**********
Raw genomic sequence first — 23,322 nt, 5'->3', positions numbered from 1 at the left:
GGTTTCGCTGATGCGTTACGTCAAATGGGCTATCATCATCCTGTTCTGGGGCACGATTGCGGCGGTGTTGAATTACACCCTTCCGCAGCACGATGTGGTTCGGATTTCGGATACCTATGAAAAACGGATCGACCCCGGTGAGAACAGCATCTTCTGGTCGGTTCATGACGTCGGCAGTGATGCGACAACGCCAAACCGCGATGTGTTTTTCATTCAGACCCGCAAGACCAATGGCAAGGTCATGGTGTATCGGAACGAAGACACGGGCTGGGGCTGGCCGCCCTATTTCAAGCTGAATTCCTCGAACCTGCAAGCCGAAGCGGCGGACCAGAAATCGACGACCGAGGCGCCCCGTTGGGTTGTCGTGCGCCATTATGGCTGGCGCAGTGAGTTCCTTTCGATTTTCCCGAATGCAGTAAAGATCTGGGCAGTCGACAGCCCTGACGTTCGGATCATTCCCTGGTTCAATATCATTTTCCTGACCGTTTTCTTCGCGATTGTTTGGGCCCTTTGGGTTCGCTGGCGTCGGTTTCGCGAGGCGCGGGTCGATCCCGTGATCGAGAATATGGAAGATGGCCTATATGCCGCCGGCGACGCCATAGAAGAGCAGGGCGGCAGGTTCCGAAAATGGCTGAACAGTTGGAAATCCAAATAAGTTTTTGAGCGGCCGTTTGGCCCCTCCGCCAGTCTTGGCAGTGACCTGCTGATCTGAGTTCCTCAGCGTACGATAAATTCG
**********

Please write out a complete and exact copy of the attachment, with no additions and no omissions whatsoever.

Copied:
Raw genomic sequence first — 23,322 nt, 5'->3', positions numbered from 1 at the left:
GGTTTCGCTGATGCGTTACGTCAAATGGGCTATCATCATCCTGTTCTGGGGCACGATTGCGGCGGTGTTGAATTACACCCTTCCGCAGCACGATGTGGTTCGGATTTCGGATACCTATGAAAAACGGATCGACCCCGGTGAGAACAGCATCTTCTGGTCGGTTCATGACGTCGGCAGTGATGCGACAACGCCAAACCGCGATGTGTTTTTCATTCAGACCCGCAAGACCAATGGCAAGGTCATGGTGTATCGGAACGAAGACACGGGCTGGGGCTGGCCGCCCTATTTCAAGCTGAATTCCTCGAACCTGCAAGCCGAAGCGGCGGACCAGAAATCGACGACCGAGGCGCCCCGTTGGGTTGTCGTGCGCCATTATGGCTGGCGCAGTGAGTTCCTTTCGATTTTCCCGAATGCAGTAAAGATCTGGGCAGTCGACAGCCCTGACGTTCGGATCATTCCCTGGTTCAATATCATTTTCCTGACCGTTTTCTTCGCGATTGTTTGGGCCCTTTGGGTTCGCTGGCGTCGGTTTCGCGAGGCGCGGGTCGATCCCGTGATCGAGAATATGGAAGATGGCCTATATGCCGCCGGCGACGCCATAGAAGAGCAGGGCGGCAGGTTCCGAAAATGGCTGAACAGTTGGAAATCCAAATAAGTTTTTGAGCGGCCGTTTGGCCCCTCCGCCAGTCTTGGCAGTGACCTGCTGATCTGAGTTCCTCAGCGTACGATAAATTCG